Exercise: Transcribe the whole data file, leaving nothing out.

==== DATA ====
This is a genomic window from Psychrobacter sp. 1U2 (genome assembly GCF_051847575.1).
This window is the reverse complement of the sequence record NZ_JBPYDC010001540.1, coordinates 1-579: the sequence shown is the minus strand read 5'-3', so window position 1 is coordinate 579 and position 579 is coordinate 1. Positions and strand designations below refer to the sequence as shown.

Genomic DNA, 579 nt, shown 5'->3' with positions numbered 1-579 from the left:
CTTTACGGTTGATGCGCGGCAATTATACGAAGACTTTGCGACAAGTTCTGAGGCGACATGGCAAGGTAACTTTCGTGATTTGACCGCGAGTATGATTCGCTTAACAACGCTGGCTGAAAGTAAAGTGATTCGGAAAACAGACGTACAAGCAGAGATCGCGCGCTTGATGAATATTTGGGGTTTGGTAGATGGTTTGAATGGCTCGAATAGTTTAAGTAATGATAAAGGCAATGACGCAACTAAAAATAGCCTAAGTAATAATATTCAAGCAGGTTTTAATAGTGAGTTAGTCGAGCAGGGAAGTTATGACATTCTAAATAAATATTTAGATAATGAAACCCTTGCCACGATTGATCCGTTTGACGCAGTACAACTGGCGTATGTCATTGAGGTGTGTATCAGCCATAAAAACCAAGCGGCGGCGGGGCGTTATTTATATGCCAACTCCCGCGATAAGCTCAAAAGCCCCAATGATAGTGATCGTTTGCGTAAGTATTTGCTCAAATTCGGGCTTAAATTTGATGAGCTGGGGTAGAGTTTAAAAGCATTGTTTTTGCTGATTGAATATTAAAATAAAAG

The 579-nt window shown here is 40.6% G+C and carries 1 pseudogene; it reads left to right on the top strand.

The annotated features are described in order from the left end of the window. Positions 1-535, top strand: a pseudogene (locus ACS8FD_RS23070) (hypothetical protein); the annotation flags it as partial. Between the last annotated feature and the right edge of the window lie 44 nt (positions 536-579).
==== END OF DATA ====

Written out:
This is a genomic window from Psychrobacter sp. 1U2 (genome assembly GCF_051847575.1).
This window is the reverse complement of the sequence record NZ_JBPYDC010001540.1, coordinates 1-579: the sequence shown is the minus strand read 5'-3', so window position 1 is coordinate 579 and position 579 is coordinate 1. Positions and strand designations below refer to the sequence as shown.

Genomic DNA, 579 nt, shown 5'->3' with positions numbered 1-579 from the left:
CTTTACGGTTGATGCGCGGCAATTATACGAAGACTTTGCGACAAGTTCTGAGGCGACATGGCAAGGTAACTTTCGTGATTTGACCGCGAGTATGATTCGCTTAACAACGCTGGCTGAAAGTAAAGTGATTCGGAAAACAGACGTACAAGCAGAGATCGCGCGCTTGATGAATATTTGGGGTTTGGTAGATGGTTTGAATGGCTCGAATAGTTTAAGTAATGATAAAGGCAATGACGCAACTAAAAATAGCCTAAGTAATAATATTCAAGCAGGTTTTAATAGTGAGTTAGTCGAGCAGGGAAGTTATGACATTCTAAATAAATATTTAGATAATGAAACCCTTGCCACGATTGATCCGTTTGACGCAGTACAACTGGCGTATGTCATTGAGGTGTGTATCAGCCATAAAAACCAAGCGGCGGCGGGGCGTTATTTATATGCCAACTCCCGCGATAAGCTCAAAAGCCCCAATGATAGTGATCGTTTGCGTAAGTATTTGCTCAAATTCGGGCTTAAATTTGATGAGCTGGGGTAGAGTTTAAAAGCATTGTTTTTGCTGATTGAATATTAAAATAAAAG

The 579-nt window shown here is 40.6% G+C and carries 1 pseudogene; it reads left to right on the top strand.

The annotated features are described in order from the left end of the window. Positions 1-535, top strand: a pseudogene (locus ACS8FD_RS23070) (hypothetical protein); the annotation flags it as partial. Between the last annotated feature and the right edge of the window lie 44 nt (positions 536-579).